Jim Knight: The following table provides the full-time equivalent number of regular teachers employed in Enfield local authority maintained nursery, primary and secondary schools in each January between 1998 and 2007, the latest information available.
|Full-time equivalent regular teachers in local authority maintained schools in Enfield local authority, January of each year
|Nursery and primary
Annual survey of teachers in service and teacher vacancies, form 618g.
Jeremy Corbyn: To ask the Secretary of State for Children, Schools and Families what discussions he has had with CEA and the District Auditor on Islington teachers salaries for the year 2003-04, notably their pension liabilities and related fiscal risks to the Government; and if he will make a statement. 
Jim Knight: The Secretary of State has not held any discussions with CEA or the District Auditor about Islington teachers salaries or pension liabilities and related fiscal risks to the Government for the year 2003-04. For the year in question, the District Auditor provided an unqualified certification in respect of the pension contributions payable to the Teachers Pension Scheme relating to teachers in Islington.
Kate Hoey: To ask the Secretary of State for Business, Enterprise and Regulatory Reform how much his Department and its predecessor spent on Eurostar tickets to Brussels in each of the last 11 years. 
Malcolm Bruce: To ask the Secretary of State for Business, Enterprise and Regulatory Reform whether it is his Departments policy to use (a) incandescent light bulbs and (b) LED lights for festive decorations on departmental premises. 
Malcolm Bruce: To ask the Secretary of State for Business, Enterprise and Regulatory Reform what his Departments policy is on the selection of (a) real and (b) artificial Christmas trees for his Department 's festive decorations; and how real trees are disposed of.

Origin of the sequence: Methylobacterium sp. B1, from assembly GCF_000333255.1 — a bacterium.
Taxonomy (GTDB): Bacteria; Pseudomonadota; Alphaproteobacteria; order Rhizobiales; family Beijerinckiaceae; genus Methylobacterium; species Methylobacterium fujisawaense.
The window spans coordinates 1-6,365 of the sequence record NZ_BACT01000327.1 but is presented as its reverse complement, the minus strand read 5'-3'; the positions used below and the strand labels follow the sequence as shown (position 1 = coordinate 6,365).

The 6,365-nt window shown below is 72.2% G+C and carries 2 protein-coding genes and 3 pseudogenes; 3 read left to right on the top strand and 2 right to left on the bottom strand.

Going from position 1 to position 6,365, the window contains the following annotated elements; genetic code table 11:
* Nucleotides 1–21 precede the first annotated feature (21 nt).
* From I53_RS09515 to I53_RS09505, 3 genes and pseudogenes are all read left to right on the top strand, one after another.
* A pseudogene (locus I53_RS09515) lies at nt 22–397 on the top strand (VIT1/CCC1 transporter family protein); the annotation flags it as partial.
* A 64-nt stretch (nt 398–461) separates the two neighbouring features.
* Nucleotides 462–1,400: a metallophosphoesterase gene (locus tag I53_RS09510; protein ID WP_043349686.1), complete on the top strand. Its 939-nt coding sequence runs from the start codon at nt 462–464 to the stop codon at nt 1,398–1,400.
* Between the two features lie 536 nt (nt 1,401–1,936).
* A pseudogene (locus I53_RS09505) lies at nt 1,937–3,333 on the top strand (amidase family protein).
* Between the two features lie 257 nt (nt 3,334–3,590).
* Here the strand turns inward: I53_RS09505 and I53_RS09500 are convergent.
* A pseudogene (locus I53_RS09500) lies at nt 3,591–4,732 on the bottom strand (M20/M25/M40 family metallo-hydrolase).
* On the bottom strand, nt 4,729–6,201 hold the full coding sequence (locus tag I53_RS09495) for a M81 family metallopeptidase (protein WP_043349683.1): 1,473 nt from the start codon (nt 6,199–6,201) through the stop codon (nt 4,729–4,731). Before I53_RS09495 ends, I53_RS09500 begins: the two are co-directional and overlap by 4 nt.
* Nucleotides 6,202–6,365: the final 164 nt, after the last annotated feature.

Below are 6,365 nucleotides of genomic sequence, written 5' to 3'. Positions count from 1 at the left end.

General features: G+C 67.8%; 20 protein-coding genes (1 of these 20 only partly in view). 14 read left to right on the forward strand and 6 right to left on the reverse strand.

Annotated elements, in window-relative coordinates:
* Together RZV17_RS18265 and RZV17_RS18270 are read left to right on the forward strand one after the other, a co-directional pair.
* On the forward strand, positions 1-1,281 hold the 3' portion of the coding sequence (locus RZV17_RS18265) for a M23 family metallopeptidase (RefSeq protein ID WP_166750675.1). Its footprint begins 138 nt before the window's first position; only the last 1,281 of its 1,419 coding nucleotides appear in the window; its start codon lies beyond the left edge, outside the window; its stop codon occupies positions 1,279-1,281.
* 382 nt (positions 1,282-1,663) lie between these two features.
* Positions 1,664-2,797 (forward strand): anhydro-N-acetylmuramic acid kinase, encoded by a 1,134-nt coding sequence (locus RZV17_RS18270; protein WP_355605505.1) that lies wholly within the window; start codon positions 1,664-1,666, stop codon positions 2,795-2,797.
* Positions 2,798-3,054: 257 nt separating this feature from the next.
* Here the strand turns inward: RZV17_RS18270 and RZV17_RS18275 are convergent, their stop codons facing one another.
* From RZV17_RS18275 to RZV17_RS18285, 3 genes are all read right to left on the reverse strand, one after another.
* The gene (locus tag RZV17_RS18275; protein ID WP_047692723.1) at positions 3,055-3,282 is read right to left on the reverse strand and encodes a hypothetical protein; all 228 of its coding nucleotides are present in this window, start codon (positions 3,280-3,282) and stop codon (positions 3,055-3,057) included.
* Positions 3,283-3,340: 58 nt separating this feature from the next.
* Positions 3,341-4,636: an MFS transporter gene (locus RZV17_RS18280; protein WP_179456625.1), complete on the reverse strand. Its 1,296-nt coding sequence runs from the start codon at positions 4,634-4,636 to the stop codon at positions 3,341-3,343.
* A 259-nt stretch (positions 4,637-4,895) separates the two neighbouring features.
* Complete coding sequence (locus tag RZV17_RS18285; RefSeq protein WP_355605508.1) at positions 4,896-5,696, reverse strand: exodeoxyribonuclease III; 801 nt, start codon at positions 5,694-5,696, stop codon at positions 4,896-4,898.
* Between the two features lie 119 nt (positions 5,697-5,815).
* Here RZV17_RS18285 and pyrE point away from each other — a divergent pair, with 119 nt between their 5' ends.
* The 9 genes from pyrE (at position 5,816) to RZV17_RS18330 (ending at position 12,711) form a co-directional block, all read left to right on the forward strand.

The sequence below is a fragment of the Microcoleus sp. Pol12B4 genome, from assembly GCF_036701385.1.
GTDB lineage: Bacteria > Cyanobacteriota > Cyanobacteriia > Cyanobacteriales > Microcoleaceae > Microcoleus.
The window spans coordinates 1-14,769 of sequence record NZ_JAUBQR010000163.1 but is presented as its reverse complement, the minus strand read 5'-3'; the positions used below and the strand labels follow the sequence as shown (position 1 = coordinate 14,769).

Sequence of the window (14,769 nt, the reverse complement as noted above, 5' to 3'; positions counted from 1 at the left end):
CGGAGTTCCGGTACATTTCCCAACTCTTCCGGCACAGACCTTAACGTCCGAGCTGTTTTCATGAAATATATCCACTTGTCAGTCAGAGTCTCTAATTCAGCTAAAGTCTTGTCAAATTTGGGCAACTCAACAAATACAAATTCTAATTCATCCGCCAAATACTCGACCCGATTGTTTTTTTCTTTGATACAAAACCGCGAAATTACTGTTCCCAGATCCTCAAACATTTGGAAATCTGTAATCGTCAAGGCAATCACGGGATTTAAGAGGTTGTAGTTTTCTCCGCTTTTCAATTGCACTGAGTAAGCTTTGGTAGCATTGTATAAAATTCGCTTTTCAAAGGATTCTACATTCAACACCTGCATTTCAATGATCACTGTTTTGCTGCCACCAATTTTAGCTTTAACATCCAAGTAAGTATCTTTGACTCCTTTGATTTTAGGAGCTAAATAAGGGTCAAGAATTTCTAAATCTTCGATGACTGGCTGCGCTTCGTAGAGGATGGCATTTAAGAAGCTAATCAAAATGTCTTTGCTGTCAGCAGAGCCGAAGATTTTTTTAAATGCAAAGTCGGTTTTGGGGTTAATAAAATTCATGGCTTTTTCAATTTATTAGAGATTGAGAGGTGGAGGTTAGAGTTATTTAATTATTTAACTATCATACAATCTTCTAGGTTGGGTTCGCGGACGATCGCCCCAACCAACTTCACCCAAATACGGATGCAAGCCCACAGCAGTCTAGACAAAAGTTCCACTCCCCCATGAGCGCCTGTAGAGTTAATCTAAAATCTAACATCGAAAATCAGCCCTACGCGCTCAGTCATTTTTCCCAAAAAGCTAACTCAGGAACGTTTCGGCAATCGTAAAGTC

Mr. Thomas: My Department has four Christmas Trees on its Estate. Two of these trees are real and are recycled by our foliage company. One of the artificial trees is reused each year. The other artificial tree is hired from our foliage company and returned to them at the end of the hire period.
Tom Brake: To ask the Secretary of State for Business, Enterprise and Regulatory Reform how many staff were employed by the Defence Export Services Organisation; how many of those have been transferred to UK Trade and Investment; and if he will make a statement. 
Mr. Thomas: At the end of November 2007 the Defence Exports Services Organisation had 445 staff. When transferred to UK Trade and Investment on 1 April 2008, it will initially comprise approximately 240 posts.
Mr. Thomas: Since 1999 the Government have published a list of all overseas travel by Cabinet Ministers costing over £500. Information for the last financial year was published on 25 July 2007. Details for the current financial year will be published as soon as possible after the end of the financial year. From next year, the list will include details of overseas visits undertaken by all Ministers. All ministerial travel is undertaken in accordance with the Ministerial Code.
Jo Swinson: To ask the Secretary of State for Business, Enterprise and Regulatory Reform when the Minister for Postal Affairs will reply to the letter sent by Councillor Charles Kennedy of East Dunbartonshire Council on Kirkintilloch Post Office. 
Mr. Harper: To ask the Secretary of State for Business, Enterprise and Regulatory Reform how many staff work in his Department's parliamentary branch; and what proportion of their time is spent on dealing with (a) parliamentary questions and (b) correspondence from hon. Members and Peers. 
Mr. Thomas: Three members of staff in the Department for Business, Enterprise and Regulatory Reform parliamentary unit work full-time dealing with parliamentary questions and it is estimated that the head and deputy head of the unit spend a combined 20 per cent. of their time on parliamentary questions when the House sits. Other staff within the Department handle correspondence work from hon. Members and Peers.
Mr. Letwin: To ask the Secretary of State for Business, Enterprise and Regulatory Reform pursuant to the Winter Supplementary Estimates (HC 29), if he will break down his Departments (a) main estimate and (b) winter supplementary estimate provision by subhead in (i) near cash and (ii) non-cash terms. 
Mr. Thomas: The total non cash included in the main estimate for the Department for Business, Enterprise and Regulatory Reform was £225,378k and in the winter supplementary estimate, £293,636k. The breakdown between the near and non cash figures is included in the Part II Resource to cash reconciliation.
|Main estimate near cash (i) £000
|Main estimate non cash (ii) £000
|Winter supplementary estimate near cash (i) £000
|Winter supplementary estimate non cash (ii) £000